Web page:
Some toxicity was more frequent in neoadjuvant therapy: “sensory neuropathy grade 3 or 4 was more common with upfront surgery (11% versus 7%) during treatment and during follow-up (5% versus 2%)”(6).

Presented: T-DXd in HER2-positive colorectal cancer

“According to the primary analysis of the multicen­ter phase II DESTINY-CRC02 trial, fam-trastuzumab deruxtecan-nxki (T-DXd) showed antitumor activity in patients with HER2-positive metastatic colorectal cancer at both 5.4 mg/kg and 6.4 mg/kg. Antitumor efficacy was observed irrespective of RAS mutation status or previous treatment with an anti-HER2 agent. The study assessed the efficacy and safety of these two doses of T-DXd in 82 patients with HER2-positive unresectable, recurrent or metastatic colorectal cancer. Patients’ tumors were RAS wild-type or mutated and BRAF wild-type, and patients had received a median of three to four prior lines of therapy, including prior anti-HER2 therapies if indicated. The primary endpoint was confirmed objective response rate by blinded independent central review”(13). The best response was seen in 37.8% of patients receiving 5.4 mg/kg. The safety profile was good: “All-grade interstitial lung disease and pneumonitis rates were lower at 5.4 mg/kg (8.4% vs. 12.8% with 6.4 mg/kg)”(13).

Neoadjuvant chemotherapy for rectal cancer

The seven-year results of the phase III PRODIGE 23 trial have shown that overall survival in locally advanced rectal cancer can be improved with neoadjuvant chemotherapy using modified FOLFIRINOX (leucovorin, fluorouracil, irinotecan, oxaliplatin) followed by chemoradiation, surgery and adjuvant chemotherapy, as compared with standard chemoradiation, surgery and adjuvant chemotherapy.

“The study enrolled 461 patients with cT3 or cT4, M0 rectal adenocarcinomas less than 15 cm from the anal verge. They were randomly assigned to the standard of care therapy (radiotherapy plus capecitabine, followed by total mesorectal excision, and then by adjuvant chemotherapy with modified FOLFOX6 [fluorouracil, leucovorin, oxaliplatin] or capecitabine), or neoadjuvant therapy with modified FOLFIRINOX (followed by radiotherapy plus capecitabine, then by total mesorectal excision, and then by adjuvant modified FOLFOX6 or capecitabine).”(14)

“TNT with modified FOLFIRINOX should now be considered as one of the best options in patients with locally advanced rectal cancers (...) This strategy is now being investigated in rectal cancer for tailored management, according to response to induction modified FOLFIRINOX.”(14)

PRODIGE 23 is the first randomized trial to demonstrate an overall survival benefit since the Swedish Rectal Cancer Trial on preoperative radiotherapy in 1997(7).

Pancreatic cancer

A phase 1/2 study (Wainberg, et al. Eur J Cancer. 2021;151:14–24; NCT02551991) demonstrated promising anti-tumor activity in patients with mPDAC who received first-line liposomal irinotecan 50 mg/m2 + 5-FU 2400 mg/m2 + LV 400 mg/m2 + oxaliplatin 60 mg/m2 (NALIRIFOX). Herein, we present the results from NAPOLI-3 (NCT04083235), a randomized, open-label, phase 3 study investigating the efficacy and safety of NALIRIFOX compared with nab-paclitaxel + gemci­tabine as first-line therapy in patients with mPDAC.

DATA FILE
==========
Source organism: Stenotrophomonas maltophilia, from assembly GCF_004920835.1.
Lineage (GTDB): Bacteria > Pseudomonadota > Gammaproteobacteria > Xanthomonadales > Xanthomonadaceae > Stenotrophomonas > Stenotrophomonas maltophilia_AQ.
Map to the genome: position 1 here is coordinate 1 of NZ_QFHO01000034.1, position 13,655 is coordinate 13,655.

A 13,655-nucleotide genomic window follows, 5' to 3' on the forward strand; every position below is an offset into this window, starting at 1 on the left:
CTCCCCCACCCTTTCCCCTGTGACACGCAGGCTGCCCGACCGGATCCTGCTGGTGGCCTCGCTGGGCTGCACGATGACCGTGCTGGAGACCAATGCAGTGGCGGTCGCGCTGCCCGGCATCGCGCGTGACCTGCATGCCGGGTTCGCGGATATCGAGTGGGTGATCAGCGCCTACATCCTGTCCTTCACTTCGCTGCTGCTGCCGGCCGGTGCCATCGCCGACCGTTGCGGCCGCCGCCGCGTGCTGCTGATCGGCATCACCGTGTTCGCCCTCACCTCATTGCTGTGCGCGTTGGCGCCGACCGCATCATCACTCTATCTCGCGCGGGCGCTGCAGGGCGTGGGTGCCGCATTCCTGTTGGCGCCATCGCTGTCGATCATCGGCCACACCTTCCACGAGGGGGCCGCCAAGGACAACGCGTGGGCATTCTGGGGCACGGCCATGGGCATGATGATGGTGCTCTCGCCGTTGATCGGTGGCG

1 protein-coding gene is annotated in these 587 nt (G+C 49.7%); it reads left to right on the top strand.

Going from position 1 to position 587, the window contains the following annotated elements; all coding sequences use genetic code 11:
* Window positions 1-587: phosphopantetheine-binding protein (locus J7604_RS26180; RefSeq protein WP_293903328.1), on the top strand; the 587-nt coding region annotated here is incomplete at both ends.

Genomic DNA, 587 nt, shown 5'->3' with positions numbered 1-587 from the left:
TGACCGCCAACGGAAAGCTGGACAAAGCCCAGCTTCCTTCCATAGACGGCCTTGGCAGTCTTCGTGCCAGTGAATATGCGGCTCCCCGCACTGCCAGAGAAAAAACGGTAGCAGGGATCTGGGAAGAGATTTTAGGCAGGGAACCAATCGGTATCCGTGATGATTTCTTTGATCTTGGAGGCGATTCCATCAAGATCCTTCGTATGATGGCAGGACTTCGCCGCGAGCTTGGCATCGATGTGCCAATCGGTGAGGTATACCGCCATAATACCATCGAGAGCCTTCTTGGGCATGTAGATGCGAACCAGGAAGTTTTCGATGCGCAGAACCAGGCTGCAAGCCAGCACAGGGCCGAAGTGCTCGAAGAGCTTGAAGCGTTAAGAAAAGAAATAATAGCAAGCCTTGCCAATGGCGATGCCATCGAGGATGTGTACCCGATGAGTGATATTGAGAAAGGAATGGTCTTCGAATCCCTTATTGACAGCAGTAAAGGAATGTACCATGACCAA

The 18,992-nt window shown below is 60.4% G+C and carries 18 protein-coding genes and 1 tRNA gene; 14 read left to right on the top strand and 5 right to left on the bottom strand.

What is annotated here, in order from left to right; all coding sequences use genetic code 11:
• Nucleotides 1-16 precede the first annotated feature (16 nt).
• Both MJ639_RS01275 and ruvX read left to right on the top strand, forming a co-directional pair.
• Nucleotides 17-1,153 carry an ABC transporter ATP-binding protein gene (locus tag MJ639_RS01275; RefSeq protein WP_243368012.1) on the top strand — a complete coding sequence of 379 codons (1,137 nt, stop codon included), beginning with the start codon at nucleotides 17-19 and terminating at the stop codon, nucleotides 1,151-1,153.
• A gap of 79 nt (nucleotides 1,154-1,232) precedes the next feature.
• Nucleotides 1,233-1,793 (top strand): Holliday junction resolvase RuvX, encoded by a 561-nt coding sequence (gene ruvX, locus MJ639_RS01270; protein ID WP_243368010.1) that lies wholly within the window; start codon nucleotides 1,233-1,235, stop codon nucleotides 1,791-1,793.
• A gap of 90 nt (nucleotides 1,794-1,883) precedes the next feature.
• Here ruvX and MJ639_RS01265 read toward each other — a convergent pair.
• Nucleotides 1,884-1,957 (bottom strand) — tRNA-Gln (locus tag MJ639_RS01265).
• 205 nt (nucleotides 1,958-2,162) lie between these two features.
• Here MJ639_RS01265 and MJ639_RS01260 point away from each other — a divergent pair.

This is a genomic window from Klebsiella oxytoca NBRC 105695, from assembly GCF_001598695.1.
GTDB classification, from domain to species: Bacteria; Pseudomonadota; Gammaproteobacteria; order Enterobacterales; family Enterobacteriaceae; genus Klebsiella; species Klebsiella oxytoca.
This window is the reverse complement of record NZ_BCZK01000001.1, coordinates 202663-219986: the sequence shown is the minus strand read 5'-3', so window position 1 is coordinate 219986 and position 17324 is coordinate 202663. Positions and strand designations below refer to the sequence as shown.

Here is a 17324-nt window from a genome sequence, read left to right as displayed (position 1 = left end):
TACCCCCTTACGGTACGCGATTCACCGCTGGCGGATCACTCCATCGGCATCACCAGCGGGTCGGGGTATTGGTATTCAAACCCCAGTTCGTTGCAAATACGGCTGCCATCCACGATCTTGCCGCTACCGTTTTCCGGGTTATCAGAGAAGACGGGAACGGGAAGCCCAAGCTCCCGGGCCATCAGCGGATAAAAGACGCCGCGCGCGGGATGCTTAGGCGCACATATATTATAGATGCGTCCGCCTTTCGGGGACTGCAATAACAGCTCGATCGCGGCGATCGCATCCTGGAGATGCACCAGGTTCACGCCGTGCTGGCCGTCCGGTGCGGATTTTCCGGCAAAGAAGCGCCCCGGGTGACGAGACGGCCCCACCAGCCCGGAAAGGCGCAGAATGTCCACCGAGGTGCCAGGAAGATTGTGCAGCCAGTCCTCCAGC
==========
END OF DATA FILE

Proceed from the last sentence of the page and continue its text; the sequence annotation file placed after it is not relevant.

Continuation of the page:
The main results of the study are presented in Table 1.
 

Table 1. The main results of NCT02551991 study(8)
Table 1. The main results of NCT02551991 study(8)

This study demonstrated a superiority in survival for NALIRIFOX versus nab-paclitaxel + gemcitabin(8).

Knut Jørgen Labori, MD, presented a phase II trial: “Neoadjuvant Approach Falls Short in Pancreatic Cancer in NORPACT-1”. The reviewer emphasizes the conclusions of the study authors: “In the multicenter randomized phase II NORPACT-1 trial of patients with resectable cancer of the pancreatic head, a short course of neoadjuvant FOLFIRINOX was not associated with improved overall survival compared with upfront surgery and adjuvant chemotherapy”(9).

The PROSPECT trial was a randomized phase III trial of neoadjuvant chemoradiation versus neoadjuvant FOLFOX chemotherapy with selective use of chemoradiation, followed by total mesorectal excision (TME) for the treatment of locally advanced rectal cancer (LARC) – Table 2.
 

Table 2. Clinical trial information(10)
Table 2. Clinical trial information(10)

Background. Radiation with sensitizing fluoropyrimidine (5FUCRT) is a standard curative intent treatment for LARC. It improves disease-free survival (DFS) by decreasing pelvic recurrence but has short- and long-term toxicity. The PROSPECT trial compares FOLFOX chemotherapy with selective use of 5FUCRT (intervention) to 5FUCRT (control) for neoadjuvant treatment prior to TME for LARC. (...) From June 2012 to December 2018, 1194 patients were randomized and 1128 initiated protocol-assigned treatment. Median age was 57; 34.5% were women and 61.9% had clinically positive nodes. 53 of 585 patients in the intervention group (9%) received preoperative 5FUCRT. DFS was analyzed after 227 events and median follow-up of 58 months. Conclusions. FOLFOX chemotherapy with selective use of 5FUCRT is non-inferior to 5FUCRT for neoadjuvant treatment of LARC prior to low anterior resection with TME. Patients and physicians have alternative strategies for the management of LARC.”(10)

ESMO Congress – important trials in gastrointestinal cancers

“The results from the JCOG1611-GENERATE trial fuel the debate around the preferred option in this setting.

As presented at the ESMO Congress 2023 (Madrid, 20-24 October), a planned interim analysis on 527 patients in the multicenter, randomized, open-label, phase II/III JCOG1611-GENERATE trial supports the use of nab-paclitaxel plus gemcitabine as first-line treatment for patients with metastatic or recurrent pancreatic cancer compared with modified FOLFIRINOX (oxaliplatin 85 mg/m2, irinotecan 150 mg/m2, l-leucovorin 200 mg/m2 and fluorouracil 2400 mg/m2 on days 1-3, every two weeks) or S-IROX (oxaliplatin 85 mg/m2, irinotecan 150 mg/m2 and S-1 80 mg/m2/day on days 1-7, every 2 weeks) (Abstract 1616O).

As Dr. Angela Lamarca highlights in her editorial, these findings open a very interesting debate about which therapy regimen may be preferable in this setting.